The second paragraph of Section 5(5) talks on the deployment of the armed forces “on combat duty outside Nigeria.” This situation, among others, aptly captures the deployment of troops for peace-keeping or peace-enforcing operations whether at the global (United Nations), regional (Economic Community of West African States [ECOWAS]), or any other level. Before this can be done, the prior approval of the Senate must be obtained.
However, to balance the overriding interest of national security against democratization, the Constitution allows an exception to the rule contained in Section 5(4) (Oyebode, 1989). Section 5(5) in this wise provides that the provisions of Section 5(4) notwithstanding, the president, in consultation with the National Defence Council, may deploy members of the Armed Forces of the Federation on a limited combat duty outside Nigeria if he is satisfied that national security is under imminent threat or danger. The president may only do this provided that he within 7 days of actual combat engagement seeks the consent of the Senate and the Senate must thereafter give or refuse the said consent within 14 days.
Various forms of parliamentary diplomacy exist. First are bilateral parliamentary exchanges, which have increased in number and importance worldwide. Here, members of parliament of a country engage in diplomatic visit to the members of parliament of another country. The purpose may be to broaden their knowledge of parliamentary process obtainable elsewhere or to lobby the parliamentarians on a matter(s) of mutual interest, or it may be a simple courtesy visit. Members of Nigeria’s National Assembly have, for example, undertaken such visits to the U.S. Congress and the U.K. Parliament.
A diplomatic visit may also be undertaken by members of parliament to the government of a foreign country. This is often done to complement the efforts of the national government on the foreign plane. For example, the National Assembly sent a delegation abroad to key members of the Paris Club in the heydays of the campaign embarked upon by the Obasanjo administration on debt forgiveness to complement government’s efforts.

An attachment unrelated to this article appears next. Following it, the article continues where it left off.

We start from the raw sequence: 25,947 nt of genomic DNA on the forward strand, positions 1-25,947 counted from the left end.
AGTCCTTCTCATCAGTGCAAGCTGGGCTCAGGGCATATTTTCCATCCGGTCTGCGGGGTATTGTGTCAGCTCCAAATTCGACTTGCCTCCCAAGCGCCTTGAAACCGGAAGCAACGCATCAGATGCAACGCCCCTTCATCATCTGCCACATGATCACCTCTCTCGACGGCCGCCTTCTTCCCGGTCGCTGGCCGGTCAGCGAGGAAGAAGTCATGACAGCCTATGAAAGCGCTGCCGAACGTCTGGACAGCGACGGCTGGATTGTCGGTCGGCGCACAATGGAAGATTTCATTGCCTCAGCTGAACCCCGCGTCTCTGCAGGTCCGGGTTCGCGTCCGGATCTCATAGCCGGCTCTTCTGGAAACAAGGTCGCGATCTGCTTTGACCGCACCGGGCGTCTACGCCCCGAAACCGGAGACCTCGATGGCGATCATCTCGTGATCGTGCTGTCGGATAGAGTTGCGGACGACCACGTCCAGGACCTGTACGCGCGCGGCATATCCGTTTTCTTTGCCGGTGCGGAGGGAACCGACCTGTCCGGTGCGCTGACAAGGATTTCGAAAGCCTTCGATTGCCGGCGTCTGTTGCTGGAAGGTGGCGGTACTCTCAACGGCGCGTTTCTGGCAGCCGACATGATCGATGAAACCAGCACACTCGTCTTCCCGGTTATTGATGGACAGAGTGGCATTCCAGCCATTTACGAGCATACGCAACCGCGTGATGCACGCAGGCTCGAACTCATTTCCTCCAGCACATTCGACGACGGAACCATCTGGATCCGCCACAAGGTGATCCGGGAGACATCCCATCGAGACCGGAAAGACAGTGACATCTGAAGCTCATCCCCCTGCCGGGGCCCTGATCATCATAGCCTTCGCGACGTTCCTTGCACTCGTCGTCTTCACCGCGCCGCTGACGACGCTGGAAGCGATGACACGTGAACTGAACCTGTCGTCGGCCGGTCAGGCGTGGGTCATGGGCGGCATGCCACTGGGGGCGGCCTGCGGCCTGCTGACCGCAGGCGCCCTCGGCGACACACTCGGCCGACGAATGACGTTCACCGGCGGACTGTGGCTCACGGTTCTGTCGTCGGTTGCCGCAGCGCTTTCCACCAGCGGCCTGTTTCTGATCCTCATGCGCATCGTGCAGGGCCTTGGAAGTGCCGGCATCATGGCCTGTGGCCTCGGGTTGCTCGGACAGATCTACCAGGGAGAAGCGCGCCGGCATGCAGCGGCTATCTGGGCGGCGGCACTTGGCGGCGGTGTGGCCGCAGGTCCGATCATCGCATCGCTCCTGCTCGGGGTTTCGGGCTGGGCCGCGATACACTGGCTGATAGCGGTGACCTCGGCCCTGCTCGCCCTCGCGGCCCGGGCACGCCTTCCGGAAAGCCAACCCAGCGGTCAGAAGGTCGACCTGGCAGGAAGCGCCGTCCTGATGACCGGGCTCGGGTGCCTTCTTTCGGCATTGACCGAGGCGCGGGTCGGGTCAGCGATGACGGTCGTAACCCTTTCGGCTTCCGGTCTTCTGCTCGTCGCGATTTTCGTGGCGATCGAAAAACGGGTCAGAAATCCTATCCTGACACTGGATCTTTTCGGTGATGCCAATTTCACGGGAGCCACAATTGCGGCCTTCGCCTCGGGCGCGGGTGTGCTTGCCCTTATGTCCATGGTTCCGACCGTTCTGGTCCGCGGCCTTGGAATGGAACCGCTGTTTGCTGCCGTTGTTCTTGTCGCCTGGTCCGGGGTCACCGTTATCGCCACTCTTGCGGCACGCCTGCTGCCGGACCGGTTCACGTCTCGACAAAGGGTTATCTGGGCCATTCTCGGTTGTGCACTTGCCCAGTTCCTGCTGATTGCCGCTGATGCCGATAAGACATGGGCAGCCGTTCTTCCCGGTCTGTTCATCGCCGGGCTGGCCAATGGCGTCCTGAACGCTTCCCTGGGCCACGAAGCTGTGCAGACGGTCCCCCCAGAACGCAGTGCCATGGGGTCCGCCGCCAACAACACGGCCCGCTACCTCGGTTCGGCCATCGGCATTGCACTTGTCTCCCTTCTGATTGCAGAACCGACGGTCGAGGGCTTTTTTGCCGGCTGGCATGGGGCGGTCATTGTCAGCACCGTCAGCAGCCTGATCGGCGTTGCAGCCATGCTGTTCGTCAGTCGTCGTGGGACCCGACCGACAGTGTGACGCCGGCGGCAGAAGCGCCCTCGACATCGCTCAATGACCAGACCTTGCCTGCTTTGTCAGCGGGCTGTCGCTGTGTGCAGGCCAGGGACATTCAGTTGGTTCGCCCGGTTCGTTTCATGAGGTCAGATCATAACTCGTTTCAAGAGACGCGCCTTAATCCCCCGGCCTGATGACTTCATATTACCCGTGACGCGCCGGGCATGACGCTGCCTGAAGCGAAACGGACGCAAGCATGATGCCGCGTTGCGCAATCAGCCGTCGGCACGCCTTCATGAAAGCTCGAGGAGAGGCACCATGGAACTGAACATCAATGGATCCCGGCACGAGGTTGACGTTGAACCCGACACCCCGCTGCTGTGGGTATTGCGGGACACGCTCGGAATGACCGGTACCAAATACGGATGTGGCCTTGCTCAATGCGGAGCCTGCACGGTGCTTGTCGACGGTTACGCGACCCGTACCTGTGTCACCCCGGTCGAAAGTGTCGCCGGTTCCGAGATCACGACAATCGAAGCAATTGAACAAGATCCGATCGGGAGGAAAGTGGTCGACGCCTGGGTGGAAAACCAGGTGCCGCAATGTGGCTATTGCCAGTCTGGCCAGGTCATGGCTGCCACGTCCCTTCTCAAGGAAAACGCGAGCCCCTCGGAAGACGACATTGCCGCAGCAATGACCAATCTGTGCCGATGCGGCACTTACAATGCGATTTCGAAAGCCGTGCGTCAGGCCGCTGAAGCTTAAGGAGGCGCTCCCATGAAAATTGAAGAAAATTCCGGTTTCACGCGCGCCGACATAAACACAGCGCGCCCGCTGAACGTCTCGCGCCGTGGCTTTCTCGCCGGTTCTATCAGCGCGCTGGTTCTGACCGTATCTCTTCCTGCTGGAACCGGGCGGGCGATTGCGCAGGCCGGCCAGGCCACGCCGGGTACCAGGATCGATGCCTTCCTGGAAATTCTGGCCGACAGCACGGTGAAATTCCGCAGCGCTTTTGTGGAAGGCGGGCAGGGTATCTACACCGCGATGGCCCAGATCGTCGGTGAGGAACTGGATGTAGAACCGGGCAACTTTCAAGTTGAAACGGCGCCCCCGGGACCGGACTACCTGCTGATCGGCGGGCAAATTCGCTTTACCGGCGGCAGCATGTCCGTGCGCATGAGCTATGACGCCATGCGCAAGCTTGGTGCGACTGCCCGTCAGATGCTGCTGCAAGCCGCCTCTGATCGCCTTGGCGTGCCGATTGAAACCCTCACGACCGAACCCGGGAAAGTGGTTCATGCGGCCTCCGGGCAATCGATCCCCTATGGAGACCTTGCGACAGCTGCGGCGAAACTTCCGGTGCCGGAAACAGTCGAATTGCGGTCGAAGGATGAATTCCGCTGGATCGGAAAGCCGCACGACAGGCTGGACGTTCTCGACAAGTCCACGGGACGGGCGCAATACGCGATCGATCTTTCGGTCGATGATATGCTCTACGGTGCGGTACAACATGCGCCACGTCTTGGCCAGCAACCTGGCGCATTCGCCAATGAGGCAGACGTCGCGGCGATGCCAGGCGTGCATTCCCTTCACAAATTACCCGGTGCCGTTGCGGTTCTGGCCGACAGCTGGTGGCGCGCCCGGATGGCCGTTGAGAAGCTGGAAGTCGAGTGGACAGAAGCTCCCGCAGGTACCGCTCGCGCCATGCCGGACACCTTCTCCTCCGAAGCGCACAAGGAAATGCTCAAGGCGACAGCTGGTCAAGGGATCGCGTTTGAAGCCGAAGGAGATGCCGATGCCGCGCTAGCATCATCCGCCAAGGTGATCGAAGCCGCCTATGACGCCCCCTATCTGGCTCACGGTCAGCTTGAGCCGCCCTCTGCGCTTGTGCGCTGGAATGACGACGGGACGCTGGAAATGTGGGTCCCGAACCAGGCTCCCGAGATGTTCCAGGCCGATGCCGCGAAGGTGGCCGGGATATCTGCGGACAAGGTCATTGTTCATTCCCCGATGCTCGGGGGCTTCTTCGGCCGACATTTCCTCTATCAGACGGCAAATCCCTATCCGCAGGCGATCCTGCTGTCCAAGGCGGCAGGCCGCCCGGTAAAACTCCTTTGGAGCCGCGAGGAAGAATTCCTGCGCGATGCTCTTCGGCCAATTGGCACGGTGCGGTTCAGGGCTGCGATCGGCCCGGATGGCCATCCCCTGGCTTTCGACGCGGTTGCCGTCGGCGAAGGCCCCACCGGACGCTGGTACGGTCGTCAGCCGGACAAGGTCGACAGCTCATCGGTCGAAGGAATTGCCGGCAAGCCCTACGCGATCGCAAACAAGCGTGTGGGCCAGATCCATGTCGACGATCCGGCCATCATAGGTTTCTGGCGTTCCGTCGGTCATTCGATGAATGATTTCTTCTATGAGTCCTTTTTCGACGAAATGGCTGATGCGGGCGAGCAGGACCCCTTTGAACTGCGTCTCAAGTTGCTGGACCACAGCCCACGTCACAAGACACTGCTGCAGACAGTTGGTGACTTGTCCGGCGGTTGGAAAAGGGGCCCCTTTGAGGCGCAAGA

Control Over Public Finance
As previously noted, the parliament does have very much wide power and control over public finance. As noted by Tribe (quoted in Koni, 2006), “if president is the power of the sword then at least in theory the power of the purse belongs to congress” (p. 8). The government may therefore not spend any money on any foreign matter without parliamentary approval. Likewise, inasmuch as the budget that the president must lay as an Appropriation Bill before the National Assembly for passage is a statement of income and expenditure, then it means that the government may not resort to the borrowing of foreign loans without parliamentary approval.
Section 81(1) CFRN (1999) for instance states,
The president shall cause to be prepared and laid before each House of the National Assembly at any time in each financial year estimates of the revenues and expenditure of the Federation for the next following financial year.
It is submitted that loans of any kind (whether internally obtained or externally sourced) constitute part of the “revenues” anticipated by Section 81(1), which must be highlighted in the budget proposals laid before the Senate and House of Representatives. Moreover, the National Assembly is expressly granted the power to control by legislation the “[B]orrowing of moneys within or outside Nigeria for the purposes of the federation or of any state” (Item 7, Exclusive Legislative List, CFRN, 1999).
It in fact goes without saying that parliament’s control over public finance is a major foreign relations power as the government cannot execute any policy without money. Activities on the foreign plane such as obtaining foreign loans, debt-servicing, acceptance of foreign aids, expenses of the foreign affairs ministry and organs (embassies, high commissions, and others), foreign security operations, cost of participation in peace-keeping or peace-enforcing operations, and the rest are thus subject to parliamentary control through budgetary allocation.
The preceding extensive powers of the National Assembly notwithstanding, its ability to concretely exercise them to meaningfully influence executive action on the foreign plane is in doubt due to various factors that seriously impinge upon legislative performance in Nigeria. Primary perhaps is the monstrous pervasiveness of corrupt tendencies in the conduct of public transactions in Nigeria. The immediate effect of this is that the executive could get away with any policy as long as it “speaks the right language” in its dealings with the “honorable” members of the National Assembly. Speaking the right language as used here in Nigerian parlance translates to offering financial inducement to the party one is transacting official business with.